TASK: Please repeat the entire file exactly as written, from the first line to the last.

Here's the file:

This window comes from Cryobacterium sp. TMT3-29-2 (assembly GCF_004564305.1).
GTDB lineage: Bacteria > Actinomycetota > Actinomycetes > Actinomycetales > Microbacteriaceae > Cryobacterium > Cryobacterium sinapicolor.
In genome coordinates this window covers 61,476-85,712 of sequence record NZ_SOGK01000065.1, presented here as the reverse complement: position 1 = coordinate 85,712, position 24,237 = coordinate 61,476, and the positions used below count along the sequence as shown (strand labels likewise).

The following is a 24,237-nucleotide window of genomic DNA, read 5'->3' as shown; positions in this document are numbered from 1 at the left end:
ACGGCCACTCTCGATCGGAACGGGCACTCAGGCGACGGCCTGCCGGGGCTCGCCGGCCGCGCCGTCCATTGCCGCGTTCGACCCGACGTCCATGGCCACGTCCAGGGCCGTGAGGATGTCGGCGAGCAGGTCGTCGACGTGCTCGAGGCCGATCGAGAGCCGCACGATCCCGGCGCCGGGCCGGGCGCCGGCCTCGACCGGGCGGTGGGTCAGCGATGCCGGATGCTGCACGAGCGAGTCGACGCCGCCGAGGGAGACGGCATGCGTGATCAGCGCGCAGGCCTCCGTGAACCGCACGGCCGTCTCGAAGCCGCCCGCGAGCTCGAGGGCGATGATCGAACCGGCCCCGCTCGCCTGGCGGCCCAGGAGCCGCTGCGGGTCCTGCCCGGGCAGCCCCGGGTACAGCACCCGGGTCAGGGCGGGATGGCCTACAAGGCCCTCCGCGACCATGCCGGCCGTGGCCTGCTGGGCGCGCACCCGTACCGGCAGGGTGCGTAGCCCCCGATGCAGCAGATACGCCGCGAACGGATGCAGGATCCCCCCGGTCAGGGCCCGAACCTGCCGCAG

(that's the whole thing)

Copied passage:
This window comes from Cryobacterium sp. TMT3-29-2 (assembly GCF_004564305.1).
GTDB lineage: Bacteria > Actinomycetota > Actinomycetes > Actinomycetales > Microbacteriaceae > Cryobacterium > Cryobacterium sinapicolor.
In genome coordinates this window covers 61,476-85,712 of sequence record NZ_SOGK01000065.1, presented here as the reverse complement: position 1 = coordinate 85,712, position 24,237 = coordinate 61,476, and the positions used below count along the sequence as shown (strand labels likewise).

The following is a 24,237-nucleotide window of genomic DNA, read 5'->3' as shown; positions in this document are numbered from 1 at the left end:
ACGGCCACTCTCGATCGGAACGGGCACTCAGGCGACGGCCTGCCGGGGCTCGCCGGCCGCGCCGTCCATTGCCGCGTTCGACCCGACGTCCATGGCCACGTCCAGGGCCGTGAGGATGTCGGCGAGCAGGTCGTCGACGTGCTCGAGGCCGATCGAGAGCCGCACGATCCCGGCGCCGGGCCGGGCGCCGGCCTCGACCGGGCGGTGGGTCAGCGATGCCGGATGCTGCACGAGCGAGTCGACGCCGCCGAGGGAGACGGCATGCGTGATCAGCGCGCAGGCCTCCGTGAACCGCACGGCCGTCTCGAAGCCGCCCGCGAGCTCGAGGGCGATGATCGAACCGGCCCCGCTCGCCTGGCGGCCCAGGAGCCGCTGCGGGTCCTGCCCGGGCAGCCCCGGGTACAGCACCCGGGTCAGGGCGGGATGGCCTACAAGGCCCTCCGCGACCATGCCGGCCGTGGCCTGCTGGGCGCGCACCCGTACCGGCAGGGTGCGTAGCCCCCGATGCAGCAGATACGCCGCGAACGGATGCAGGATCCCCCCGGTCAGGGCCCGAACCTGCCGCAG